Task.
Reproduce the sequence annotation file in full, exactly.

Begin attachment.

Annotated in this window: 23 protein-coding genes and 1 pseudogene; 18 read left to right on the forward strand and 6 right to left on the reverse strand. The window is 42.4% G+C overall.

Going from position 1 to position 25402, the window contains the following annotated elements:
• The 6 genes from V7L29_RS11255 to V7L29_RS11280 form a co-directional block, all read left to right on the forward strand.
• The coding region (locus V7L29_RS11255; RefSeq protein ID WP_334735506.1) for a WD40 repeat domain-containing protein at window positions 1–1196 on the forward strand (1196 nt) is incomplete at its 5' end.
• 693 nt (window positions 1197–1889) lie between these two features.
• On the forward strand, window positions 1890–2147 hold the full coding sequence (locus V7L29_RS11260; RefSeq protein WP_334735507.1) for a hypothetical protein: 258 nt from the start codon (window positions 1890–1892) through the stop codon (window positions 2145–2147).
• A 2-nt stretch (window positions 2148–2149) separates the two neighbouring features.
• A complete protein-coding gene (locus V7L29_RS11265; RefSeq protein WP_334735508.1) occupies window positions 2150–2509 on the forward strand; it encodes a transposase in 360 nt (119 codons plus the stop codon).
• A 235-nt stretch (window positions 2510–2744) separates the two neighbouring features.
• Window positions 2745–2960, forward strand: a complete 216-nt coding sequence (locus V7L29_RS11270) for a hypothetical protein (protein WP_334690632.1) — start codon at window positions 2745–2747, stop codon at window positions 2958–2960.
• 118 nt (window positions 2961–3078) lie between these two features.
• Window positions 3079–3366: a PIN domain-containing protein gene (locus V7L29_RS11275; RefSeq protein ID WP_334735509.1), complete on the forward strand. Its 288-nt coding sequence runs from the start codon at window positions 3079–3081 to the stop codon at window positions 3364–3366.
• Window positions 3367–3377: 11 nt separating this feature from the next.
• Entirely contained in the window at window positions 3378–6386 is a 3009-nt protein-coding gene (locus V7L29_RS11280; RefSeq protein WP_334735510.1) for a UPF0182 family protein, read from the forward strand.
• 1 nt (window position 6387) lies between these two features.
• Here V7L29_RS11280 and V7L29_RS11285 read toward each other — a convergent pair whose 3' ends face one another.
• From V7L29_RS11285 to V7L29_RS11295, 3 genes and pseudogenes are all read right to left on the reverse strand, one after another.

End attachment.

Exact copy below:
Annotated in this window: 23 protein-coding genes and 1 pseudogene; 18 read left to right on the forward strand and 6 right to left on the reverse strand. The window is 42.4% G+C overall.

Going from position 1 to position 25402, the window contains the following annotated elements:
• The 6 genes from V7L29_RS11255 to V7L29_RS11280 form a co-directional block, all read left to right on the forward strand.
• The coding region (locus V7L29_RS11255; RefSeq protein ID WP_334735506.1) for a WD40 repeat domain-containing protein at window positions 1–1196 on the forward strand (1196 nt) is incomplete at its 5' end.
• 693 nt (window positions 1197–1889) lie between these two features.
• On the forward strand, window positions 1890–2147 hold the full coding sequence (locus V7L29_RS11260; RefSeq protein WP_334735507.1) for a hypothetical protein: 258 nt from the start codon (window positions 1890–1892) through the stop codon (window positions 2145–2147).
• A 2-nt stretch (window positions 2148–2149) separates the two neighbouring features.
• A complete protein-coding gene (locus V7L29_RS11265; RefSeq protein WP_334735508.1) occupies window positions 2150–2509 on the forward strand; it encodes a transposase in 360 nt (119 codons plus the stop codon).
• A 235-nt stretch (window positions 2510–2744) separates the two neighbouring features.
• Window positions 2745–2960, forward strand: a complete 216-nt coding sequence (locus V7L29_RS11270) for a hypothetical protein (protein WP_334690632.1) — start codon at window positions 2745–2747, stop codon at window positions 2958–2960.
• 118 nt (window positions 2961–3078) lie between these two features.
• Window positions 3079–3366: a PIN domain-containing protein gene (locus V7L29_RS11275; RefSeq protein ID WP_334735509.1), complete on the forward strand. Its 288-nt coding sequence runs from the start codon at window positions 3079–3081 to the stop codon at window positions 3364–3366.
• Window positions 3367–3377: 11 nt separating this feature from the next.
• Entirely contained in the window at window positions 3378–6386 is a 3009-nt protein-coding gene (locus V7L29_RS11280; RefSeq protein WP_334735510.1) for a UPF0182 family protein, read from the forward strand.
• 1 nt (window position 6387) lies between these two features.
• Here V7L29_RS11280 and V7L29_RS11285 read toward each other — a convergent pair whose 3' ends face one another.
• From V7L29_RS11285 to V7L29_RS11295, 3 genes and pseudogenes are all read right to left on the reverse strand, one after another.